This one, Wesley?



    .
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    Full Grown and Cussin' brunello97's Avatar
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    Fantastic stuff, you guys. Thanks for posting!

    Mick
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    Mando accumulator allenhopkins's Avatar
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    Waldo also made a bowl-back, f-hole mandocello. Here's pix of one that Elderly sold a few years ago:

    Waldo bowl-back 'cello
    Allen Hopkins
    Gibsn: '54 F5 3pt F2 A-N Custm K1 m'cello
    Natl Triolian Dobro mando
    Victoria b-back Merrill alumnm b-back
    H-O mandolinetto
    Stradolin Vega banjolin
    Sobell'dola Washburn b-back'dola
    Eastmn: 615'dola 805 m'cello
    Flatiron 3K OM

  18. #18

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    Waldo and, as alluded, several others (Embergher, Waldo, Howe-Orme, Guttman) made the whole quartet comfortably before Gibson check out Paul Ruppa's thesis (I can dig up a full citation if curious). Also as mentioned, Waldo did it all with f holes even at that early date. I have also handled one very odd Embergher with f holes carrying a label dated 1890, and there is an odd 18th-c. Vinaccia at America's Music Museum, SD, with fanciful f holes.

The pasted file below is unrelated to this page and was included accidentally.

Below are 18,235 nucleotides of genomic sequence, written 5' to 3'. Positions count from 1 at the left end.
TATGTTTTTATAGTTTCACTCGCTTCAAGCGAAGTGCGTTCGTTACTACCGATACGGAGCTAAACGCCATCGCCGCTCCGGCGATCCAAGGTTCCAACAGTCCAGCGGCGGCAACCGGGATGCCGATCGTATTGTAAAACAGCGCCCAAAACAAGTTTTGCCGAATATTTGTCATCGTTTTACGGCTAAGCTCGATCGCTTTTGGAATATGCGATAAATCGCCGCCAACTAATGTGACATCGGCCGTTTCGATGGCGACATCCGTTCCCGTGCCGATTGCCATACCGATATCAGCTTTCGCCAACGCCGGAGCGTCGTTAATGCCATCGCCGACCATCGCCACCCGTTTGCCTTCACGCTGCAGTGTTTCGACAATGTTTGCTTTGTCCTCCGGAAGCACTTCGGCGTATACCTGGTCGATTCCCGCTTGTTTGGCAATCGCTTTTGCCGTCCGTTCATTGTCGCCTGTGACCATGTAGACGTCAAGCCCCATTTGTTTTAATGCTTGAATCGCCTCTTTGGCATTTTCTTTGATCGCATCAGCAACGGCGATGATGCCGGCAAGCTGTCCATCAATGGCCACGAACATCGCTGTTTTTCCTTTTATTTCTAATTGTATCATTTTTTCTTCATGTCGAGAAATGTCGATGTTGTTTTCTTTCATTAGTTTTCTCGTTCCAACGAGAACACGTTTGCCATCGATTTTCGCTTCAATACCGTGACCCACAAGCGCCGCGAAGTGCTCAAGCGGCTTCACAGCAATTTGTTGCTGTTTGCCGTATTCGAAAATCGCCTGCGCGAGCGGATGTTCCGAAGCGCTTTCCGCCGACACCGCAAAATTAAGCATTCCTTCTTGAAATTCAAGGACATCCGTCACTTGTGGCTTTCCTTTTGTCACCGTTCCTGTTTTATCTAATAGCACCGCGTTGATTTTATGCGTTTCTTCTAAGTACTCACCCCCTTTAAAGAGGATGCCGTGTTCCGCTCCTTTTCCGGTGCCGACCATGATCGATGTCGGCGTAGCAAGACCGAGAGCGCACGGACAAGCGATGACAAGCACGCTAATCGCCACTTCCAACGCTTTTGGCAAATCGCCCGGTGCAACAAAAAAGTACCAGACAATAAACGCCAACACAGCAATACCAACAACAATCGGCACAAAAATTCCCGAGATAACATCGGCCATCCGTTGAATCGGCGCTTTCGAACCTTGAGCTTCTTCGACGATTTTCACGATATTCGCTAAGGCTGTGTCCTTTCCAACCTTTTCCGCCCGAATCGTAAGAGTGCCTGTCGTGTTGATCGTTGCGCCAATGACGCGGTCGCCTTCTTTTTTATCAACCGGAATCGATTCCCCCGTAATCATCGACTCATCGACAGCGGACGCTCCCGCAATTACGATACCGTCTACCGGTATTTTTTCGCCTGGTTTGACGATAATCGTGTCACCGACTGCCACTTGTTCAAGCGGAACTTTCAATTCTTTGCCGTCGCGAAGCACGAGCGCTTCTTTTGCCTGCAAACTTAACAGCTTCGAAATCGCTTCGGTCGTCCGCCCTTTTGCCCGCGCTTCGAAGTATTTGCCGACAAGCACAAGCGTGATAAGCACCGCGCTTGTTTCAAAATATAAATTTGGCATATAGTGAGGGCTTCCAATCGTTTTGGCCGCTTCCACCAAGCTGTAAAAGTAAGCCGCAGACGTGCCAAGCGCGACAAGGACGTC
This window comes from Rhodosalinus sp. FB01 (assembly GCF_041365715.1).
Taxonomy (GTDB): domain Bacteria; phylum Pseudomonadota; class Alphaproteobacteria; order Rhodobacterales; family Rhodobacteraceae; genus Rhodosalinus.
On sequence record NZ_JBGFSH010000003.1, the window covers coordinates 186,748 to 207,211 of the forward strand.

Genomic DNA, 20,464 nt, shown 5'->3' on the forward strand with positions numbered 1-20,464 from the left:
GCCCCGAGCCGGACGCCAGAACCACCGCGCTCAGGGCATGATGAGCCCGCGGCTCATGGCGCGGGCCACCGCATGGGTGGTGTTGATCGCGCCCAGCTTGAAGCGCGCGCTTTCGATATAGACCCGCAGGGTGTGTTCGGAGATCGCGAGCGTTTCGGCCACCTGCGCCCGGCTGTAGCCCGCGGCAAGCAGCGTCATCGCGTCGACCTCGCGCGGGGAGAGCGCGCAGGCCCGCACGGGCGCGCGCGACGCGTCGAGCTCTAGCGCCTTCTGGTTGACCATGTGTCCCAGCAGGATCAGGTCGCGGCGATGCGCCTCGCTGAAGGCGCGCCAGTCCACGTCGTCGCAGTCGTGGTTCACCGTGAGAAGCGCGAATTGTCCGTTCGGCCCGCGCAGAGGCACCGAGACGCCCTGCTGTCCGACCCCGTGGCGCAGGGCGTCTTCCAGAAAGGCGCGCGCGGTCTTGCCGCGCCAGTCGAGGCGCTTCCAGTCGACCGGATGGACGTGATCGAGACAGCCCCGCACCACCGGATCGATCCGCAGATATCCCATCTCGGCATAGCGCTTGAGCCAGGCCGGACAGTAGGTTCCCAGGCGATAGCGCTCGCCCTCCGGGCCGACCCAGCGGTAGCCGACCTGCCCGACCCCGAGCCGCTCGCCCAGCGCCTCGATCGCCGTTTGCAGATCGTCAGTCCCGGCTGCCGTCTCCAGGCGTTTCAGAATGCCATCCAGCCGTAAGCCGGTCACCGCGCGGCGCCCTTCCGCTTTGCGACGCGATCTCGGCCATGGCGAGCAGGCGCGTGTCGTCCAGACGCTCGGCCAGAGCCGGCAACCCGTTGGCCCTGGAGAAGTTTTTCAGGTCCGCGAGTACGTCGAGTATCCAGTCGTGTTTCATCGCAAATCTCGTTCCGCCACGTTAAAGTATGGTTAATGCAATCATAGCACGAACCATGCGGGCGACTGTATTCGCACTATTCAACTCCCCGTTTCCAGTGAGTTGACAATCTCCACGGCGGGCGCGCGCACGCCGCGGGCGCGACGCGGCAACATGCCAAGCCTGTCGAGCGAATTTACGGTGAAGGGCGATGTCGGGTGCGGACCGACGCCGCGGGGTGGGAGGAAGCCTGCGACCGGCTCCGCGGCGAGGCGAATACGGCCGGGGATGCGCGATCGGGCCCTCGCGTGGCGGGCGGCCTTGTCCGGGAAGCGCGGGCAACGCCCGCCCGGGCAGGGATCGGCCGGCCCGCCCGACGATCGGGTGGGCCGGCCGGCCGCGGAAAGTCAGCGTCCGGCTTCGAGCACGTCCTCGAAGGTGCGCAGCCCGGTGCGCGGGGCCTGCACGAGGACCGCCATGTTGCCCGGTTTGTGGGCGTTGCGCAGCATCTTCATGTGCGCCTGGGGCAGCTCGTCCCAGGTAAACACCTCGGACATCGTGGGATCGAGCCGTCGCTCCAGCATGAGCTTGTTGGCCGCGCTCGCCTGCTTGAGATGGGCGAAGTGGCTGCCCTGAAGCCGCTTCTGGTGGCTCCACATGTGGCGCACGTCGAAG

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    Mando-Accumulator Jim Garber's Avatar
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    Here's the Vinaccia. 1772, somewhat before Gibson.



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    Full Grown and Cussin' brunello97's Avatar
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    Tres Rococo, Jim. What is happening at the transition from fretboard to table? Are those frets? Bruce Wei might not be as outrageous as I thought.

    All fairness to Orville and Lloyd, coming up with the idea of f-holes for a mandolin hardly seems like anyone's claim to fame. That's kind of like falling off a log.